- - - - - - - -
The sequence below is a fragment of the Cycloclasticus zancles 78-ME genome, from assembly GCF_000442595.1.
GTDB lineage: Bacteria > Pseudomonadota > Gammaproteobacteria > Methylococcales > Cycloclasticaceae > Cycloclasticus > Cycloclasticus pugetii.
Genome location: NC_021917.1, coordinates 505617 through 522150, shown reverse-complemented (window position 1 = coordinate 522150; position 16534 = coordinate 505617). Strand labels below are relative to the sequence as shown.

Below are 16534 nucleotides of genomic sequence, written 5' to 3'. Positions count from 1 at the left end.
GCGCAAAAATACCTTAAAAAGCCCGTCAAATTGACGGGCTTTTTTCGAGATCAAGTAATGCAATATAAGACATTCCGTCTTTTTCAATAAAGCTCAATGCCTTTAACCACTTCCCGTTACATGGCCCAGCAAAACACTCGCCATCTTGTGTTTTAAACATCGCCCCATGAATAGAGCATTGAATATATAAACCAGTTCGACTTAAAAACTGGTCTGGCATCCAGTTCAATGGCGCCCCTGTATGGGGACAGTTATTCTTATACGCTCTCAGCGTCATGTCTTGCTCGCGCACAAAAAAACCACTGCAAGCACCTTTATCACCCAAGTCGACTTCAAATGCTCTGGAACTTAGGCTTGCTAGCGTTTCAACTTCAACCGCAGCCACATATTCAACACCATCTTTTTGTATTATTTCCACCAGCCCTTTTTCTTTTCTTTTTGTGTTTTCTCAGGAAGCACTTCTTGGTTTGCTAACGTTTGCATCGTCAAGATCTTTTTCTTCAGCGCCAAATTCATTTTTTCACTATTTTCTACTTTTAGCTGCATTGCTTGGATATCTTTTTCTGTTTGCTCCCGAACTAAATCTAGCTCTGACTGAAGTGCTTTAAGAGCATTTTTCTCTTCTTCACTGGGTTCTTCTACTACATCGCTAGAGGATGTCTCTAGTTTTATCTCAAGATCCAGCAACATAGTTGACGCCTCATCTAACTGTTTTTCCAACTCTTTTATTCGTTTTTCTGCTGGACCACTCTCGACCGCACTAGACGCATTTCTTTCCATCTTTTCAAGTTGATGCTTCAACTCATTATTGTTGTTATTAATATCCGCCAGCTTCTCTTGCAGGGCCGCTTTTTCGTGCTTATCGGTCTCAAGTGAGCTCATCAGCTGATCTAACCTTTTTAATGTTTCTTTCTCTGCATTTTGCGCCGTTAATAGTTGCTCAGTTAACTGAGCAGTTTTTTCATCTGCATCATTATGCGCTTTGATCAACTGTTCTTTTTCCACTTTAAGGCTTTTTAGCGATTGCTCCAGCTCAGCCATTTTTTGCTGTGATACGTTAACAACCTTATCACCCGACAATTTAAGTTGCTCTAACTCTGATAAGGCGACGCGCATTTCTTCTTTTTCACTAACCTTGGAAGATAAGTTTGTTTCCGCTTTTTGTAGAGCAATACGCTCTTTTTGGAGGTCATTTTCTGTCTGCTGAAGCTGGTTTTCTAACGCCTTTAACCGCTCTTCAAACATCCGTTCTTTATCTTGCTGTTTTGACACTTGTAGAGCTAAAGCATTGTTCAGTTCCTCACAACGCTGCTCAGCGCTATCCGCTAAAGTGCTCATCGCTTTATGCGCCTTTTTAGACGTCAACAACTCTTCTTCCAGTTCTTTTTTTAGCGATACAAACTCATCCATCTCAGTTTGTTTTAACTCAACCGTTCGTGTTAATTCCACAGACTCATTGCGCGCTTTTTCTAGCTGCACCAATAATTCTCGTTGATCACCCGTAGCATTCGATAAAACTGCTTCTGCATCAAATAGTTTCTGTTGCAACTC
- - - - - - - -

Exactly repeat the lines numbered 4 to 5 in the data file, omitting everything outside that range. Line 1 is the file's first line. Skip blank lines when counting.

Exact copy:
Below are 16534 nucleotides of genomic sequence, written 5' to 3'. Positions count from 1 at the left end.
GCGCAAAAATACCTTAAAAAGCCCGTCAAATTGACGGGCTTTTTTCGAGATCAAGTAATGCAATATAAGACATTCCGTCTTTTTCAATAAAGCTCAATGCCTTTAACCACTTCCCGTTACATGGCCCAGCAAAACACTCGCCATCTTGTGTTTTAAACATCGCCCCATGAATAGAGCATTGAATATATAAACCAGTTCGACTTAAAAACTGGTCTGGCATCCAGTTCAATGGCGCCCCTGTATGGGGACAGTTATTCTTATACGCTCTCAGCGTCATGTCTTGCTCGCGCACAAAAAAACCACTGCAAGCACCTTTATCACCCAAGTCGACTTCAAATGCTCTGGAACTTAGGCTTGCTAGCGTTTCAACTTCAACCGCAGCCACATATTCAACACCATCTTTTTGTATTATTTCCACCAGCCCTTTTTCTTTTCTTTTTGTGTTTTCTCAGGAAGCACTTCTTGGTTTGCTAACGTTTGCATCGTCAAGATCTTTTTCTTCAGCGCCAAATTCATTTTTTCACTATTTTCTACTTTTAGCTGCATTGCTTGGATATCTTTTTCTGTTTGCTCCCGAACTAAATCTAGCTCTGACTGAAGTGCTTTAAGAGCATTTTTCTCTTCTTCACTGGGTTCTTCTACTACATCGCTAGAGGATGTCTCTAGTTTTATCTCAAGATCCAGCAACATAGTTGACGCCTCATCTAACTGTTTTTCCAACTCTTTTATTCGTTTTTCTGCTGGACCACTCTCGACCGCACTAGACGCATTTCTTTCCATCTTTTCAAGTTGATGCTTCAACTCATTATTGTTGTTATTAATATCCGCCAGCTTCTCTTGCAGGGCCGCTTTTTCGTGCTTATCGGTCTCAAGTGAGCTCATCAGCTGATCTAACCTTTTTAATGTTTCTTTCTCTGCATTTTGCGCCGTTAATAGTTGCTCAGTTAACTGAGCAGTTTTTTCATCTGCATCATTATGCGCTTTGATCAACTGTTCTTTTTCCACTTTAAGGCTTTTTAGCGATTGCTCCAGCTCAGCCATTTTTTGCTGTGATACGTTAACAACCTTATCACCCGACAATTTAAGTTGCTCTAACTCTGATAAGGCGACGCGCATTTCTTCTTTTTCACTAACCTTGGAAGATAAGTTTGTTTCCGCTTTTTGTAGAGCAATACGCTCTTTTTGGAGGTCATTTTCTGTCTGCTGAAGCTGGTTTTCTAACGCCTTTAACCGCTCTTCAAACATCCGTTCTTTATCTTGCTGTTTTGACACTTGTAGAGCTAAAGCATTGTTCAGTTCCTCACAACGCTGCTCAGCGCTATCCGCTAAAGTGCTCATCGCTTTATGCGCCTTTTTAGACGTCAACAACTCTTCTTCCAGTTCTTTTTTTAGCGATACAAACTCATCCATCTCAGTTTGTTTTAACTCAACCGTTCGTGTTAATTCCACAGACTCATTGCGCGCTTTTTCTAGCTGCACCAATAATTCTCGTTGATCACCCGTAGCATTCGATAAAACTGCTTCTGCATCAAATAGTTTCTGTTGCAACTC